Summer is here. The world is screaming it. The trees have leaves, the grass is green, the sun is shining, and my son’s school is ending. The question comes up quite frequently: What are you going to do to keep busy this summer?
Almost daily we receive fliers from recreation centers, churches, schools inviting my kids to enroll in a class, join VBS, come to camp. Go go go. Do do do. More more more. I find myself panicking under the pressure of it all. The togetherness. The activities. The daily-ness of it.
Much of my angst over summer vacation comes from my belief that I should be structuring our time so that my kids can get as much out of summer vacation as they can. I am responsible to make sure that no one is bored and every day should be filled with stimulation, learning, and, of course, fun.
But the past year was wrought with change and exhaustion. We moved twice. Our kids enrolled in new schools. We found a new church. We have been adjusting to our new lives emotionally, physically, and spiritually. I find myself wanting it all to stop. To sleep it off.
I see it in my kids, too. My first grader’s interest in school is waning. He wants to be home with his parents and brother. He wants to explore the backyard, dig a hole to China, climb the trees, and set the record for the most laps ridden up and down the alley.
My kids need to stop. To play. To rest.
So I pause from sending in the registration forms and consider, what do we need this summer? A new experience? Or a fresh perspective.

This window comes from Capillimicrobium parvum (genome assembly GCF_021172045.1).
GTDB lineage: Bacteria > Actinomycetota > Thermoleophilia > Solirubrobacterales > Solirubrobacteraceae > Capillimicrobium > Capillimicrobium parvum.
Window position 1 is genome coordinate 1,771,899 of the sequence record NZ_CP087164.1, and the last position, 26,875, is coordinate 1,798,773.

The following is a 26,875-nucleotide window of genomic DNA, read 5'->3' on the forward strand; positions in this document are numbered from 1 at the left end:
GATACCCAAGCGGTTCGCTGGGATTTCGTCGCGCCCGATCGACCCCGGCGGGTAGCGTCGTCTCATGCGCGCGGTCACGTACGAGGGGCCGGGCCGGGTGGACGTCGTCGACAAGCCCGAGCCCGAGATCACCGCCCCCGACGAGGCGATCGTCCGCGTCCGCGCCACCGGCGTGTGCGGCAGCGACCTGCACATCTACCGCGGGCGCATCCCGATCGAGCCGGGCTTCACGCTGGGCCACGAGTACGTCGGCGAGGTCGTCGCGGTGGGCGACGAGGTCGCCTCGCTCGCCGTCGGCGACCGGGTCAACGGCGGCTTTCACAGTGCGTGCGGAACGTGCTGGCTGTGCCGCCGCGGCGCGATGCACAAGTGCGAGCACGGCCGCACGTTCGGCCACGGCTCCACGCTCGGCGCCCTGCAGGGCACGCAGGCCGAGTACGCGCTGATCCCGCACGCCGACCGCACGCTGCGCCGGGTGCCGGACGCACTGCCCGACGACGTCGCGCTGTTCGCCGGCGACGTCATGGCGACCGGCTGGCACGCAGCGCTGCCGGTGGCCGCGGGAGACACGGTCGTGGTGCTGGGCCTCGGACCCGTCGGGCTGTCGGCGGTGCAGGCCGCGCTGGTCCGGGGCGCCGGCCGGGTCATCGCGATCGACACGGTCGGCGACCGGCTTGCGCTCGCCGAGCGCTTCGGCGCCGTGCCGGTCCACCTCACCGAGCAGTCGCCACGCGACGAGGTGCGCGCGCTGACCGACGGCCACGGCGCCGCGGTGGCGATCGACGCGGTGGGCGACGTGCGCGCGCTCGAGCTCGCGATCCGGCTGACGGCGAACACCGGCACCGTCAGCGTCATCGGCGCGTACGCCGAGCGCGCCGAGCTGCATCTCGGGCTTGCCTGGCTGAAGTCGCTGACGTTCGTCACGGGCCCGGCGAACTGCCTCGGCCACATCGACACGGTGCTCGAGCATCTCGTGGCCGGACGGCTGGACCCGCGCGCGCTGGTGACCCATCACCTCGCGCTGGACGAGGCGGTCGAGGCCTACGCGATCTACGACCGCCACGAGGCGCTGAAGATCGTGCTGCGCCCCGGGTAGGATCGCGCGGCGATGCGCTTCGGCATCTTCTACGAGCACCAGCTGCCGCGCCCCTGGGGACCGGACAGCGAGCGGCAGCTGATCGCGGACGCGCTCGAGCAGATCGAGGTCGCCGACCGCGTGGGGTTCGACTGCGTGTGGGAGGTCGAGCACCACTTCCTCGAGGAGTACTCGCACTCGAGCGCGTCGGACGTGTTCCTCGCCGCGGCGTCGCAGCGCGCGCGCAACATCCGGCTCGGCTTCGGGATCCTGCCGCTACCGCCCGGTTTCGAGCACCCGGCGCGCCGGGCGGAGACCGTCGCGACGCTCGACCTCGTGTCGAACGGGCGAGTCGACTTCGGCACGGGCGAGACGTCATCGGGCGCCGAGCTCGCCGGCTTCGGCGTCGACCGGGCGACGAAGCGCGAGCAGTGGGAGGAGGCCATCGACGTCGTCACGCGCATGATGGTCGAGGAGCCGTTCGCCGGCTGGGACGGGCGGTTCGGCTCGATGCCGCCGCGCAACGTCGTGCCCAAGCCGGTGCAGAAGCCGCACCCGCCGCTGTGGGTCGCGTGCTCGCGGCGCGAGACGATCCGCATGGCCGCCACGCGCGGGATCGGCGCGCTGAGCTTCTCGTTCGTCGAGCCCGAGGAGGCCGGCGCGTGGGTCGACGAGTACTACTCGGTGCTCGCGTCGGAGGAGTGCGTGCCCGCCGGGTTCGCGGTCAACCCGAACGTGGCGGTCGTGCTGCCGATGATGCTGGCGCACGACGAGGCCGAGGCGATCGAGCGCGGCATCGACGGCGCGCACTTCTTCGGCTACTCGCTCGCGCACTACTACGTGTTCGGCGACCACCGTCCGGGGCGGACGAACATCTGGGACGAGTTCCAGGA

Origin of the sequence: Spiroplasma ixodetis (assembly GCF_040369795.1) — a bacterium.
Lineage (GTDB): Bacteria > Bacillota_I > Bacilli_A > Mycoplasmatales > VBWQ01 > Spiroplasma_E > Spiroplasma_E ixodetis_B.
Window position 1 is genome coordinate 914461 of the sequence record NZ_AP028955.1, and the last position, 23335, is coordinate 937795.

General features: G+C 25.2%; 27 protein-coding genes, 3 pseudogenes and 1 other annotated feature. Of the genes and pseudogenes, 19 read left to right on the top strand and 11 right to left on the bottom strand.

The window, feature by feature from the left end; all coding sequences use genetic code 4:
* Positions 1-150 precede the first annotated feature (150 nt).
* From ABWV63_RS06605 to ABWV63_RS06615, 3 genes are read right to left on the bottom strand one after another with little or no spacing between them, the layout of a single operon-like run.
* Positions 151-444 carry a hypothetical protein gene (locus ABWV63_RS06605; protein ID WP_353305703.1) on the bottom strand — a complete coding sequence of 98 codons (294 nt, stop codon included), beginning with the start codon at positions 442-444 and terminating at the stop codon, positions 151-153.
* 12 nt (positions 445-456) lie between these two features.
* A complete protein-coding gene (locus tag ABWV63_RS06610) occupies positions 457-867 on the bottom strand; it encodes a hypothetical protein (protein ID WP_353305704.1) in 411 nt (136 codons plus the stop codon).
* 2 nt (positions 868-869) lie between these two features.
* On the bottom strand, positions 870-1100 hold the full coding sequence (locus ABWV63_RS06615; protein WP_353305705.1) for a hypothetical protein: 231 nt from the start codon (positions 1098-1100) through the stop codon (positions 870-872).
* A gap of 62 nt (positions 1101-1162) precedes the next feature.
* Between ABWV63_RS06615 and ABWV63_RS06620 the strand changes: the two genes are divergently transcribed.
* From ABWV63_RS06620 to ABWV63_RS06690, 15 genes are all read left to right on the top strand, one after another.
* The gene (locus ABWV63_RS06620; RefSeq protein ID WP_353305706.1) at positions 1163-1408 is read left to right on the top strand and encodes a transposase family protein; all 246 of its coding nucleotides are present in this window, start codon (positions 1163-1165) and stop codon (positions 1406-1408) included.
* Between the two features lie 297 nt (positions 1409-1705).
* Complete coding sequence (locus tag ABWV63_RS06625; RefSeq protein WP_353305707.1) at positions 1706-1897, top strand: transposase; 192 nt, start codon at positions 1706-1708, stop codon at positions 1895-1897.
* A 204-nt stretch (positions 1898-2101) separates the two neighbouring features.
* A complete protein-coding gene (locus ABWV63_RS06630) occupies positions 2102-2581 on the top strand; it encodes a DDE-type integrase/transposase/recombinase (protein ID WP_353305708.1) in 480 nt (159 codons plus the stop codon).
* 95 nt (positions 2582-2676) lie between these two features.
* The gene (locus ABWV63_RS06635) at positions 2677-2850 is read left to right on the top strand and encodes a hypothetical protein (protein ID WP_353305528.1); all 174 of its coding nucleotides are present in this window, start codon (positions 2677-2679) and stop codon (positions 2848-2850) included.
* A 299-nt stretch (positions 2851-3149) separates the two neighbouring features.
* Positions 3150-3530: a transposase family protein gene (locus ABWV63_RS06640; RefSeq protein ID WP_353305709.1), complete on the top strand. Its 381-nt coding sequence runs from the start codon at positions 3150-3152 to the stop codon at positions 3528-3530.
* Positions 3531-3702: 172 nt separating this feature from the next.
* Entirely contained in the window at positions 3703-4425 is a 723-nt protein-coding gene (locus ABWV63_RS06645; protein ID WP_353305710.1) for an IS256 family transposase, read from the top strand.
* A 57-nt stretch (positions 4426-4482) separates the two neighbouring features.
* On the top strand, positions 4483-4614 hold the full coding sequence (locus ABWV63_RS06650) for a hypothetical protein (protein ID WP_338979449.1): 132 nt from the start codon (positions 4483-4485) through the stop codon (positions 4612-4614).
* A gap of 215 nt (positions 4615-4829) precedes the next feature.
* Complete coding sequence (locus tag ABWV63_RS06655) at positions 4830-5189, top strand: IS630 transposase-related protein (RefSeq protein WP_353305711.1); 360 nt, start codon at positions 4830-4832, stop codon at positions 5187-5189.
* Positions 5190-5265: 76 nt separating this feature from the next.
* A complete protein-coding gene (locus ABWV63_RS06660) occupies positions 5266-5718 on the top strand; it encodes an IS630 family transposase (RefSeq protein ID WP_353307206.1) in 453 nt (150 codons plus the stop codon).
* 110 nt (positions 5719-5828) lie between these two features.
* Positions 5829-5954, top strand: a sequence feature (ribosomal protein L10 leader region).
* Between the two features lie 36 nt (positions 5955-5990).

Renewing My Mind
Immediately after God created the world, he stopped. He rested. Because he rested, he called the seventh day of the week holy and commanded his people to rest as well. But God didn’t stop there. In the Law, he formed annual festivals to rest, worship, and celebrate together. Moreover, every seventh year was to be a Sabbatical year when no one worked but trusted in the Lord for their provision.
In Jesus’ time, the day of rest became a load to carry instead of a grace to receive. The Pharisees and teachers of the Law measured how people kept the weekly Sabbath, enforcing such rules as one should not wear a wig or false teeth on the Sabbath. Jesus admonished them, “The Sabbath was made for man, not man for the Sabbath” (Mark 2:27, NIV), then called to the weary and burdened, “”Come to me… and I will give you rest” (Matthew 11:28, NIV).
But do we follow that call? The one that pulls at our hearts’ desires for a bit of a break from the race of the world? I know I, like the Pharisees, like to know I have accomplished something. Doing more proves I am worth more in my fallen sense of self. The world’s voice with all of its opportunities is alluring. Perhaps if we do all the things, then we will find fulfillment.
It feels frivolous, but I believe to observe Sabbath or a sabbatical forms our spirits in ways we cannot see at first. To stop is to practice our faith that God will provide for us. To stop is to receive God’s gracious love without proving we deserve it. To stop is to acknowledge that he is God and we are not.
Our family is taking a summer sabbatical, stopped before God. As much as possible we will seek restoration. We will play at home. We will sleep in. We will receive God’s gift of rest in this season. In this act we are forming our kids’ minds away from the hustle of the world and toward the stillness of God. We are helping them stop in order to hear. To receive. To be.